Of the 97 candidates for psychiatric training, 52 returned questionnaires; four of these were excluded from the analysis because of missing data, yielding a response rate of 49.5%. Of the 82 candidates for training in internal medicine, 39 returned questionnaires, of which two were incomplete and excluded from the analyses, yielding a response rate of 45.1%.
In the sociodemographic information collected (t1), no significant differences were observed between the two groups in age, marital status, or religiosity. More women than men chose psychiatry, but this trend was not statistically significant.
The two groups did not differ significantly in secondary school background—that is, the proportion of subjects who had attended a liceo classico, a unique type of secondary school in Italy that has a special focus on classical humanities—or in their academic performance in medical school (t2).
The timing of the decision on what specialty to pursue differed markedly between the two groups. Around 60% of future psychiatrists had already made this choice before they had done the psychiatric clerkship, and 40% had made the choice before medical school. By contrast, only three subjects (8%) in the internal medicine group had made their choice before their clerkship in that specialty. In the psychiatry group, a substantially higher proportion than in the internal medicine group (54.2% versus 16.2%) considered their relationship with patients the most important aspect of the practice of medicine, whereas future internists were more likely to rate diagnosis and treatment of diseases as a more significant aspect (48.6% versus 20.8%).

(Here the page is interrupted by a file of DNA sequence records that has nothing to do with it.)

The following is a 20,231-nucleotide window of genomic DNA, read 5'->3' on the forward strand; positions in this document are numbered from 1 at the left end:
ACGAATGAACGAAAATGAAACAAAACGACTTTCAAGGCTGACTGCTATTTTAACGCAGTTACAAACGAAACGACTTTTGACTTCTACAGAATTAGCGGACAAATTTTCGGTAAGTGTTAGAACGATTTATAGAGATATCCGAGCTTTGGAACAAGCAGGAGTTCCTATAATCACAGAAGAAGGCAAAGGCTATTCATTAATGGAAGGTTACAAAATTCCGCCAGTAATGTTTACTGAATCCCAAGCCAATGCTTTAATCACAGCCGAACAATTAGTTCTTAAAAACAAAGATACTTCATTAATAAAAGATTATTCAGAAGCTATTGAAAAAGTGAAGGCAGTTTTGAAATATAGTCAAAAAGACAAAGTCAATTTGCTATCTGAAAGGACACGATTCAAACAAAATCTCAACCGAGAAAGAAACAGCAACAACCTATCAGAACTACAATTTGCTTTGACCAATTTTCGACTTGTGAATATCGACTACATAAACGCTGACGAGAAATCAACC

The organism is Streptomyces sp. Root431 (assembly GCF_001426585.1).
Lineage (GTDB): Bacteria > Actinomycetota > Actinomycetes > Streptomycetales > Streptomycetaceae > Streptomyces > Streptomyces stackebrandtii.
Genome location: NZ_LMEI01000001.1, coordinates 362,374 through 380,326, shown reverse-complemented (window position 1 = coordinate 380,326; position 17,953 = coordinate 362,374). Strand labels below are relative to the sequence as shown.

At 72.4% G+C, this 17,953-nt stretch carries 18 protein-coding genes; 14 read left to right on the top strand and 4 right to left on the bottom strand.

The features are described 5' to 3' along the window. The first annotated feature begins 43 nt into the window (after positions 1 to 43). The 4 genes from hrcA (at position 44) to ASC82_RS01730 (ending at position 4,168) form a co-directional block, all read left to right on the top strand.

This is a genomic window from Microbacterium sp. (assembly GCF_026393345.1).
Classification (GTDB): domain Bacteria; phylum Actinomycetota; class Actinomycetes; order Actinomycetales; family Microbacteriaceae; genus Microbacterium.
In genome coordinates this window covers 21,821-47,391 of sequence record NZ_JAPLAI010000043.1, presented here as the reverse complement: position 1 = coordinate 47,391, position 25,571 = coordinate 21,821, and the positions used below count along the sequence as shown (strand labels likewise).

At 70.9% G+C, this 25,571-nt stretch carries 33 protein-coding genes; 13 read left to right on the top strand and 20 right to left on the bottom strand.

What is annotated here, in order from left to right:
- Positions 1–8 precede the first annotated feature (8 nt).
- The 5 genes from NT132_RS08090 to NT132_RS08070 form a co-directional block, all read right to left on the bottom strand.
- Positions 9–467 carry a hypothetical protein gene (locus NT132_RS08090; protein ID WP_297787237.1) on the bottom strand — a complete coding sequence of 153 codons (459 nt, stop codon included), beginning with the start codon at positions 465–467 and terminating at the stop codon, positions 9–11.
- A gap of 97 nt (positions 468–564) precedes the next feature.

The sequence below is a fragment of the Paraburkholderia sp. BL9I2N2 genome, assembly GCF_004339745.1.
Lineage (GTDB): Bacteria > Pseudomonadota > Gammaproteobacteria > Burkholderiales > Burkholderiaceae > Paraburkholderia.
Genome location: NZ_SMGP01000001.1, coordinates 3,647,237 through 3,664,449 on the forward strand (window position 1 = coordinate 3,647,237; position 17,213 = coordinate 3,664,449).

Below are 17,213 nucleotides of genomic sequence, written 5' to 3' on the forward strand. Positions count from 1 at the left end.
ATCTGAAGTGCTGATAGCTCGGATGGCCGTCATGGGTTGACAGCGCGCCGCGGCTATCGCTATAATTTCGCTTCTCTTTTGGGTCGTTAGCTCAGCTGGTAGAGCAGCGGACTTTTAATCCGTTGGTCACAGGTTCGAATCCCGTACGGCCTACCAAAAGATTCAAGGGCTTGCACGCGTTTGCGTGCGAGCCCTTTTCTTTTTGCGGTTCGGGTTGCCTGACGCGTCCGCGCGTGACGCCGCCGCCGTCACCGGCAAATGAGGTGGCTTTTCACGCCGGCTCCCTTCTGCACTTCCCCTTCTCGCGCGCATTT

Psychiatry candidates rated all 38 items on the questionnaire more positively than future internists, with the exception of item 26, which refers to the perceived status of psychiatry within the medical faculty. This was the only item for which the mean rating was slightly, although not significantly, less negative for the internal medicine group. Thirteen of the psychiatry group's ratings were significantly higher (p<0.05) than those of their colleagues (t3).
The leading five features among the items selected by the future psychiatrists as determinants for their choice of specialty were, in rank order, the amount of intellectual challenge of the discipline (N=27), psychiatry's emphasis on the patient as a whole person (N=17), the opportunity to cultivate an interest in the humanities (N=11), the original and unique topics encountered in psychiatry (N=8), and the importance of social and relational issues in the discipline (N=8).